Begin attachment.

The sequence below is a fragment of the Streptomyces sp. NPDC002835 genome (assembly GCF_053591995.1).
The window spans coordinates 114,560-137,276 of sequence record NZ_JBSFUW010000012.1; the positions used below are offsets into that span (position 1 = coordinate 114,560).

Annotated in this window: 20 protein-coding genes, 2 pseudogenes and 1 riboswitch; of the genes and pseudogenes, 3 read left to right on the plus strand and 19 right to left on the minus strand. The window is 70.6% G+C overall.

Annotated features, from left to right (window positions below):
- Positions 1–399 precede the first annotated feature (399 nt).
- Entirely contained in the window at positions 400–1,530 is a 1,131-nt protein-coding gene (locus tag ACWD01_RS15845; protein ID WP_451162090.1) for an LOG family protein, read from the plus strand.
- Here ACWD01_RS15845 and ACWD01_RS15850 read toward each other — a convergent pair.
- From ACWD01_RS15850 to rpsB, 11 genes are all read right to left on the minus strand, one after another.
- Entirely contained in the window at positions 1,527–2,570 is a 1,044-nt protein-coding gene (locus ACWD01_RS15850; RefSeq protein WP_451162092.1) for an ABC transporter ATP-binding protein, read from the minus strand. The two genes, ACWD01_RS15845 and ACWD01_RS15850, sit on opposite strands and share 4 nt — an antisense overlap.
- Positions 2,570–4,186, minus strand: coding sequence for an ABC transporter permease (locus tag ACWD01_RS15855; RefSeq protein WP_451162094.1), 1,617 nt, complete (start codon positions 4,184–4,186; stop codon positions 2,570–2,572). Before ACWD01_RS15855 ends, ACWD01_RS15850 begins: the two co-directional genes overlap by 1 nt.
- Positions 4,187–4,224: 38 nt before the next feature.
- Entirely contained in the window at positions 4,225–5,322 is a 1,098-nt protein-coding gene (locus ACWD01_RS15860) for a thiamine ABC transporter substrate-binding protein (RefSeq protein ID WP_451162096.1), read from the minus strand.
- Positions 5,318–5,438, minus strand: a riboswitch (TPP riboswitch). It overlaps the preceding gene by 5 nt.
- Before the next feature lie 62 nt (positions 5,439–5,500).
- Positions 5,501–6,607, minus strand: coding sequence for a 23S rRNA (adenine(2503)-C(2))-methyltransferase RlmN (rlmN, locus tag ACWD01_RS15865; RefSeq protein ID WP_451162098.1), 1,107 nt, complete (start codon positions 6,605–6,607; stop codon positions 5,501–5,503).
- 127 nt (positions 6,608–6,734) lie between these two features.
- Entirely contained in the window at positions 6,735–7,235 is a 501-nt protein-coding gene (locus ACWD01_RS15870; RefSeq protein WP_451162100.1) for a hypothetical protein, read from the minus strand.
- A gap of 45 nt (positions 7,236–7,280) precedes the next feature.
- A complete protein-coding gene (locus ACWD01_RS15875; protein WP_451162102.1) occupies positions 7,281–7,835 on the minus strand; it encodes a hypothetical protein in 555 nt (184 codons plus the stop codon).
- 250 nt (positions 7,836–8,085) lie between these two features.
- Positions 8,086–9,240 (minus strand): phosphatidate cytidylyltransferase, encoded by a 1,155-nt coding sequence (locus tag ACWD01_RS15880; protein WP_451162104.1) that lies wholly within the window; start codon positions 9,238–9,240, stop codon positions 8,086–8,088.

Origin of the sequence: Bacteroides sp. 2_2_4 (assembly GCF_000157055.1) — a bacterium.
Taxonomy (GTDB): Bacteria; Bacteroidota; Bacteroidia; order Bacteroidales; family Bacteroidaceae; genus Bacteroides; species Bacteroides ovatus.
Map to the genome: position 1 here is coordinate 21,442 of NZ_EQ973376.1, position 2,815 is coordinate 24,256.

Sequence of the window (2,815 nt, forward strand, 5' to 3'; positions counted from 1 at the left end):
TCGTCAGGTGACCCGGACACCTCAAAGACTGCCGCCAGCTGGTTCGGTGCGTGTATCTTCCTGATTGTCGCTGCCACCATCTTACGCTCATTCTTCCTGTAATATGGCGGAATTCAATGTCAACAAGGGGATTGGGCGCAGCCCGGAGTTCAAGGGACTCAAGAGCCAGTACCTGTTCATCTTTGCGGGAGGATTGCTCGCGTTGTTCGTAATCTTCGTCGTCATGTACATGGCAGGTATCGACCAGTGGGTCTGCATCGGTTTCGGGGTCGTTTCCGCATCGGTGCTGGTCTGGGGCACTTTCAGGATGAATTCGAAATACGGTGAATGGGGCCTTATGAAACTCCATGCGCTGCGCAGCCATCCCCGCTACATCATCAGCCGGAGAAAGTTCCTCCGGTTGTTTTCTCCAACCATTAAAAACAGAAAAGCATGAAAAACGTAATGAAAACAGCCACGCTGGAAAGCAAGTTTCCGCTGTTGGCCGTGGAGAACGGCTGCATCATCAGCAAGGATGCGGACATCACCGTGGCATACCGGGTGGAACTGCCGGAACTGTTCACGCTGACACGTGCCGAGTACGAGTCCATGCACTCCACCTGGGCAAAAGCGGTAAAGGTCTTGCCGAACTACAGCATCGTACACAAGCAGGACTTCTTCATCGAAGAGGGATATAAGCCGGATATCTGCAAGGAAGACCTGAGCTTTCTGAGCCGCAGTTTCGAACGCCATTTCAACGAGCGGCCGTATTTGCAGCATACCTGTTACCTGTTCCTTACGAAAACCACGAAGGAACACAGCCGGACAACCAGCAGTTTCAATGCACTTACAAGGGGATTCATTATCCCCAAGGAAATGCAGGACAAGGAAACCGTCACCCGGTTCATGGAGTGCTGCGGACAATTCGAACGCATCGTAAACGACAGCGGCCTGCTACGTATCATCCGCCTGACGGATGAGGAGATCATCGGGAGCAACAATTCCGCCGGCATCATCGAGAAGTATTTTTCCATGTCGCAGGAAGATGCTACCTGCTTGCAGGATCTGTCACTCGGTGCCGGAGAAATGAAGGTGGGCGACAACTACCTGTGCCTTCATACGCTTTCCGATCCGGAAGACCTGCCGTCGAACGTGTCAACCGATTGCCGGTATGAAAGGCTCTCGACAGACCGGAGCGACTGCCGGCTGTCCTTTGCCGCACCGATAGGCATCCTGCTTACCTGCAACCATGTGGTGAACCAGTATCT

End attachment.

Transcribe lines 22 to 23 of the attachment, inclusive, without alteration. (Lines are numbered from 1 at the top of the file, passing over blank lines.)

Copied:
Origin of the sequence: Bacteroides sp. 2_2_4 (assembly GCF_000157055.1) — a bacterium.
Taxonomy (GTDB): Bacteria; Bacteroidota; Bacteroidia; order Bacteroidales; family Bacteroidaceae; genus Bacteroides; species Bacteroides ovatus.